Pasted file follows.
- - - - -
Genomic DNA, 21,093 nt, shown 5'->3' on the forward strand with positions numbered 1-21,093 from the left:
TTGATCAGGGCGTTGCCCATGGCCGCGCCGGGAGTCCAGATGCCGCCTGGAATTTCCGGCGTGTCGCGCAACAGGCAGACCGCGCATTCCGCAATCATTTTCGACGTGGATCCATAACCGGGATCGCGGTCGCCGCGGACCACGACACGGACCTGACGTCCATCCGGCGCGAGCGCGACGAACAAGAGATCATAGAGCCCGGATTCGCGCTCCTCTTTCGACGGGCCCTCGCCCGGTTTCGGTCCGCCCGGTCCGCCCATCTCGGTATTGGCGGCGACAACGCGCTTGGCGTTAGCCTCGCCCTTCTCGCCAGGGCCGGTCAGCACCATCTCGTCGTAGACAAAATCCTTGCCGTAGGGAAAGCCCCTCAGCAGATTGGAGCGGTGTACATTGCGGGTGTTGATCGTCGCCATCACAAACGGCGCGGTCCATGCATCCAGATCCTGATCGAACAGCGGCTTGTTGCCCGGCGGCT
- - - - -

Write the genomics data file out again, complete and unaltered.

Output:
Genomic DNA, 21,093 nt, shown 5'->3' on the forward strand with positions numbered 1-21,093 from the left:
TTGATCAGGGCGTTGCCCATGGCCGCGCCGGGAGTCCAGATGCCGCCTGGAATTTCCGGCGTGTCGCGCAACAGGCAGACCGCGCATTCCGCAATCATTTTCGACGTGGATCCATAACCGGGATCGCGGTCGCCGCGGACCACGACACGGACCTGACGTCCATCCGGCGCGAGCGCGACGAACAAGAGATCATAGAGCCCGGATTCGCGCTCCTCTTTCGACGGGCCCTCGCCCGGTTTCGGTCCGCCCGGTCCGCCCATCTCGGTATTGGCGGCGACAACGCGCTTGGCGTTAGCCTCGCCCTTCTCGCCAGGGCCGGTCAGCACCATCTCGTCGTAGACAAAATCCTTGCCGTAGGGAAAGCCCCTCAGCAGATTGGAGCGGTGTACATTGCGGGTGTTGATCGTCGCCATCACAAACGGCGCGGTCCATGCATCCAGATCCTGATCGAACAGCGGCTTGTTGCCCGGCGGCT